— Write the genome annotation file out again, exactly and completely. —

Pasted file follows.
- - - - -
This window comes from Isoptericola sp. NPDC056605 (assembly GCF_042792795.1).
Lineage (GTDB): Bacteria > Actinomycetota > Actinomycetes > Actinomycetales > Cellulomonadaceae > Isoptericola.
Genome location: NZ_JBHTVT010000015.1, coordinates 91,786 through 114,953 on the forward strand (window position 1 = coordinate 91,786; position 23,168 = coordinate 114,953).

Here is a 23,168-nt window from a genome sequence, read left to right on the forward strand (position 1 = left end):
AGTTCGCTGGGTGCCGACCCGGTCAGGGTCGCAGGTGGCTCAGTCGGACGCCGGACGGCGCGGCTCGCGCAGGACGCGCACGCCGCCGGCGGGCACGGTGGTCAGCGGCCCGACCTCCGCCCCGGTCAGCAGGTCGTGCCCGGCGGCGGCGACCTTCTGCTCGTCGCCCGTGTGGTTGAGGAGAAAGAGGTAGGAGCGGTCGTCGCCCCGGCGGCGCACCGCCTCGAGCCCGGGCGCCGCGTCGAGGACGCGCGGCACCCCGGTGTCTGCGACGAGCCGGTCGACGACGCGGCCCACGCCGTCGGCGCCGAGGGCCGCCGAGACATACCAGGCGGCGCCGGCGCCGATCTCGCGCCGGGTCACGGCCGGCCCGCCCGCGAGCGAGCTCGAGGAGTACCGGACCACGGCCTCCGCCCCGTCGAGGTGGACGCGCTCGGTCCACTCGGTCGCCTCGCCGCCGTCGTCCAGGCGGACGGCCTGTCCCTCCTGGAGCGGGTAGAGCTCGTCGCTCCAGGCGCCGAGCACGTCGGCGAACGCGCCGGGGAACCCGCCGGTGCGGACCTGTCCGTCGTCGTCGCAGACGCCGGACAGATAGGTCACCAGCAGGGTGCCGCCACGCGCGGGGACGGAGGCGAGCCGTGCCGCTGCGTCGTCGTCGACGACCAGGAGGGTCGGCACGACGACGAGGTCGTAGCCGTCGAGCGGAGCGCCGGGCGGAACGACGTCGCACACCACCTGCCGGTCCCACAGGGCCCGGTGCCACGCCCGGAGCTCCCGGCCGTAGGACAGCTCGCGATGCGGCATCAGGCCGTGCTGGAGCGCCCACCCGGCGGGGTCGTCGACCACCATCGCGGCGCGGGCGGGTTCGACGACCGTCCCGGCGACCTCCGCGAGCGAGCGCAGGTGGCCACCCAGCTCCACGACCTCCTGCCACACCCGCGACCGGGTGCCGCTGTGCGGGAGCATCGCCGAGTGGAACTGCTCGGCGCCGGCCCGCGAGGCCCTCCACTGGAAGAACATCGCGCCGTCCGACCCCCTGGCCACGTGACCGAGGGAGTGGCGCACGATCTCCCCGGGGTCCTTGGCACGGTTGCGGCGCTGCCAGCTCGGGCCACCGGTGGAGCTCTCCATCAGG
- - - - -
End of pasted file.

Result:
This window comes from Isoptericola sp. NPDC056605 (assembly GCF_042792795.1).
Lineage (GTDB): Bacteria > Actinomycetota > Actinomycetes > Actinomycetales > Cellulomonadaceae > Isoptericola.
Genome location: NZ_JBHTVT010000015.1, coordinates 91,786 through 114,953 on the forward strand (window position 1 = coordinate 91,786; position 23,168 = coordinate 114,953).

Here is a 23,168-nt window from a genome sequence, read left to right on the forward strand (position 1 = left end):
AGTTCGCTGGGTGCCGACCCGGTCAGGGTCGCAGGTGGCTCAGTCGGACGCCGGACGGCGCGGCTCGCGCAGGACGCGCACGCCGCCGGCGGGCACGGTGGTCAGCGGCCCGACCTCCGCCCCGGTCAGCAGGTCGTGCCCGGCGGCGGCGACCTTCTGCTCGTCGCCCGTGTGGTTGAGGAGAAAGAGGTAGGAGCGGTCGTCGCCCCGGCGGCGCACCGCCTCGAGCCCGGGCGCCGCGTCGAGGACGCGCGGCACCCCGGTGTCTGCGACGAGCCGGTCGACGACGCGGCCCACGCCGTCGGCGCCGAGGGCCGCCGAGACATACCAGGCGGCGCCGGCGCCGATCTCGCGCCGGGTCACGGCCGGCCCGCCCGCGAGCGAGCTCGAGGAGTACCGGACCACGGCCTCCGCCCCGTCGAGGTGGACGCGCTCGGTCCACTCGGTCGCCTCGCCGCCGTCGTCCAGGCGGACGGCCTGTCCCTCCTGGAGCGGGTAGAGCTCGTCGCTCCAGGCGCCGAGCACGTCGGCGAACGCGCCGGGGAACCCGCCGGTGCGGACCTGTCCGTCGTCGTCGCAGACGCCGGACAGATAGGTCACCAGCAGGGTGCCGCCACGCGCGGGGACGGAGGCGAGCCGTGCCGCTGCGTCGTCGTCGACGACCAGGAGGGTCGGCACGACGACGAGGTCGTAGCCGTCGAGCGGAGCGCCGGGCGGAACGACGTCGCACACCACCTGCCGGTCCCACAGGGCCCGGTGCCACGCCCGGAGCTCCCGGCCGTAGGACAGCTCGCGATGCGGCATCAGGCCGTGCTGGAGCGCCCACCCGGCGGGGTCGTCGACCACCATCGCGGCGCGGGCGGGTTCGACGACCGTCCCGGCGACCTCCGCGAGCGAGCGCAGGTGGCCACCCAGCTCCACGACCTCCTGCCACACCCGCGACCGGGTGCCGCTGTGCGGGAGCATCGCCGAGTGGAACTGCTCGGCGCCGGCCCGCGAGGCCCTCCACTGGAAGAACATCGCGCCGTCCGACCCCCTGGCCACGTGACCGAGGGAGTGGCGCACGATCTCCCCGGGGTCCTTGGCACGGTTGCGGCGCTGCCAGCTCGGGCCACCGGTGGAGCTCTCCATCAGG